The term Megalopolis was first used by the French geographer Jean Gottmann, in reference to the northeastern coast of the United States, which was, and still is, heavily populated.
The term is still important in the US today, as the country’s population continues to grow, and more megalopolitan regions pop up.
In this article, we’re going to take a look at the Northeast Megalopolis, what it takes to define a Megalopolis, and some other important terms. Read on for more.
What is the Northeast Megalopolis?
The Northeast Megalopolis, also sometimes called the Boston-Washington corridor, is the most populated megalopolis found in the United States, boasting over 50 million residents. It is also the most urban megalopolis in the country, as well as the one with the greatest output economically.
It is found mainly at the Atlantic Ocean, and runs northeast to the southwest, traveling from Boston’s northern suburbs, to Washington’s southern suburbs. This megalopolis travels in a mostly-straight line that runs along part of Route 1.
It houses around 17% of the country’s population, with around 1 000 people every square mile. There are hundreds of universities and tertiary institutions in the area, most of which are considered to be the top universities in America.
Click here to read more about the northeast megalopolis.
The Difference Between a Megacity, Metropolis, and Megalopolis
The term Megacity is used to describe cities that exceed a specific number of inhabitants. It was first used in 1904 by the University of Texas, and it comes with some ambiguity, as various organizations use different criteria in their definitions.
The most commonly accepted definition is a city with a population of more than 10 million, but there are others that state that an urban area with only 8 million, with a 2 000 person/k2 can also be considered a megacity
By modern standards, the first ever megacity was New York, which exceeded the 10 million mark in 1936. The general trend of the time saw many megacities pop up in places that were already developed, like London and Paris.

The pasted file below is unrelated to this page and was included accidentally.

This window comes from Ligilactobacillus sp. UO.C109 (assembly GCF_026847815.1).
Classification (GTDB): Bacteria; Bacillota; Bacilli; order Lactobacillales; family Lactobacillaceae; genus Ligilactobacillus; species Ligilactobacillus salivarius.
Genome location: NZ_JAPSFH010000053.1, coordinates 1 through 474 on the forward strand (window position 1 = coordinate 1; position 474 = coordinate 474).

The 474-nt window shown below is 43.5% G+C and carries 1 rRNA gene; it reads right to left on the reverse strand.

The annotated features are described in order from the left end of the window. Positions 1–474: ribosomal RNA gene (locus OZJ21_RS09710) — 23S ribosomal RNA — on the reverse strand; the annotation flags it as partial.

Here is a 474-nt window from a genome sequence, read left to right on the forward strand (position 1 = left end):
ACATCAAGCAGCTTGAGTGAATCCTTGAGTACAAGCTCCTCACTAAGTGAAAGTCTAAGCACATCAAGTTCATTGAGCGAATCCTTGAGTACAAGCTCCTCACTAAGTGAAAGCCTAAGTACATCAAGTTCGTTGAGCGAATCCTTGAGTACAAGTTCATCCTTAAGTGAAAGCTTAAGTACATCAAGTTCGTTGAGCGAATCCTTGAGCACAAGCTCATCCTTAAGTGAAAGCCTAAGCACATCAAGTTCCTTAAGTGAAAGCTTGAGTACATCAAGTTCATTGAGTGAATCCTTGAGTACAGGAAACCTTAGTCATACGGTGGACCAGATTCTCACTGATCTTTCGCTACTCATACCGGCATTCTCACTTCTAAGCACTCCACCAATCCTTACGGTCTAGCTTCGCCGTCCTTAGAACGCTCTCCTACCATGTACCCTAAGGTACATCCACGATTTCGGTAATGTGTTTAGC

Recently, though, there has been a change, and nearly 70% of the 47 megacities on the planet are located in Asia. This value is expected to increase in the near future, as global urbanization progresses. The most populated cities in the world today are Shangai, Tokyo, Seoul, Delhi, and Jakarta.
The word ‘metropolis’ is Greek for ‘mother city’, and was first used to describe places that settlers came from, who would colonize certain areas. Since then, it has been used to describe large cities that are the hubs for regional and national socio-economic activities, usually sharing many characteristics with global cities.
Megalopolis is the term used to define a group of cities that are well-networked, and can form as a result of several reasons. Geography often greatly influences the development of megalopolises, as well as goof regional and international transportation networks.
The economic expansion of one city will often have a positive effect on its neighboring area. Like megacities, we are noticing more and more megalopolises emerge in Asia, more than anywhere else.
How Does a Megalopolis Form?
Gottmann’s Megalopolis had a few characteristics that are now used to define the way that a Megalopolis forms. The first is, of course, a high population density. In the 60s, Megalopolis had an average population density of 700/square mile.
Next is jobs and trade. When a region has a high population density, it will have many workers and consumers, and manufacturers within MEgalopolis will have quite an advantage when it comes to location.
Megalopolis will also need to have good transportation, with infrastructure like airports, railroads, and highways between the cities that make up Megapolis. A more fluid traffic system will need to be developed, so that cities may become more independent and integrated in comparison to the rest of the country.
When a Megalopolis does form, it will inevitably have a large influence on the culture of the country it occupies. Click here to learn more about the spread of megalopolis.
By now, it should be obvious that a megalopolis does not form overnight. In fact, the formation of one takes several decades, and we expect to see many more arise in densely populated areas.